Letting People Know about Deadlines
I posted last week that I had e-mailed all of the distilleries asking about their customers, to help me put the publicity campaign together. One of the distilleries replied with some info. The other two I’ve been e-mailing with, haven’t responded.
So now’s the time to let them know, nicely, that I have a deadline.
The E-mail I Sent
Here’s the e-mail, which I sent last Friday.
Since I haven’t heard from you further about participating in my customer-building event (the tour of my play), I assume it’s not turning out to be a good time or you’re not interested for some other reason.
However, in case I’m wrong, I wanted to let you know that I need to hear from distilleries definitely by January 20.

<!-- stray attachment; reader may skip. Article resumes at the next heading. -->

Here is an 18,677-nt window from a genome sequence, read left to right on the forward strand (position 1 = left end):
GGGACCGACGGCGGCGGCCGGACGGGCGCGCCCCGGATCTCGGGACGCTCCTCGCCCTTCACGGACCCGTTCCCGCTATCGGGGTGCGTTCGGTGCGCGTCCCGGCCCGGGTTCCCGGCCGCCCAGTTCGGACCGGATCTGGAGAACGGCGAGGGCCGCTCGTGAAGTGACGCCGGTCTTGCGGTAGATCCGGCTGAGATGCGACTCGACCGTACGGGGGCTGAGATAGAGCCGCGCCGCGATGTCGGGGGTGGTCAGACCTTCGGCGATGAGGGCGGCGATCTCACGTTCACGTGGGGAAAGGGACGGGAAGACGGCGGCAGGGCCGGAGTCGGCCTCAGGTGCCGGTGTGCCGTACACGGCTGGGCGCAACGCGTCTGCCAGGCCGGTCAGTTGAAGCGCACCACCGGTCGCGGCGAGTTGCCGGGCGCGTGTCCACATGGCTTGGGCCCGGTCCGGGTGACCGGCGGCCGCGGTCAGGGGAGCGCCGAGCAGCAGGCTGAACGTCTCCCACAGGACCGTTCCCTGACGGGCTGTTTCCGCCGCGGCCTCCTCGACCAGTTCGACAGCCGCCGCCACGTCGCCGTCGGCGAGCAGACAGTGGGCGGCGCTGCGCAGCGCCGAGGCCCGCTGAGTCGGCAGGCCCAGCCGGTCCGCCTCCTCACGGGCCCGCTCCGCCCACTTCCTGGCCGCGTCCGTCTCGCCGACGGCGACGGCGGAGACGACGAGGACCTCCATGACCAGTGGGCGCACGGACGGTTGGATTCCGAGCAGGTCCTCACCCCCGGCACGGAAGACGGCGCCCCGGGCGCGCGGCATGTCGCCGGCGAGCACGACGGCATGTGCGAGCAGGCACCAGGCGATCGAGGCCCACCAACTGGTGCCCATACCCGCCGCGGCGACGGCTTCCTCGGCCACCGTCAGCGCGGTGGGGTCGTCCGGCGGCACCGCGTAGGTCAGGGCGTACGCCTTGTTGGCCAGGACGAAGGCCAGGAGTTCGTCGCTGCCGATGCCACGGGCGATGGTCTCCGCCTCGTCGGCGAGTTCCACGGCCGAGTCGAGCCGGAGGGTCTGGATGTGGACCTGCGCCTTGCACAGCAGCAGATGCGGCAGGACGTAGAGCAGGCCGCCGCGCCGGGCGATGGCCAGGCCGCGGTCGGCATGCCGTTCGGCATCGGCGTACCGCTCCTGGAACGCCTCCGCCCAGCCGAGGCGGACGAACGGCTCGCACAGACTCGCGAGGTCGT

Let me know if you have any more questions. If I don’t hear from you, I’ll assume you’re not interested. Thank you for talking with me about it.
I hope that despite any challenges that 1183* may cause you, that your distillery thrives and you have a terrific 2012.
Why I Wrote it the Way I Did
Here’s what I did when writing this e-mail:
- assume there’s a totally benign reason for their not replying
- give the deadline
- make it easy for them to say no, while at the same time making my life easier
- acknowledge factors in their industry that are undoubtedly on their minds, and end on a positive note
*1183 is Washington State Initiative 1183, to privatize liquor sales in the state. It passed in our November 2011 election, closing state liquor stores and making distribution — and therefore sales — for small distilleries more difficult.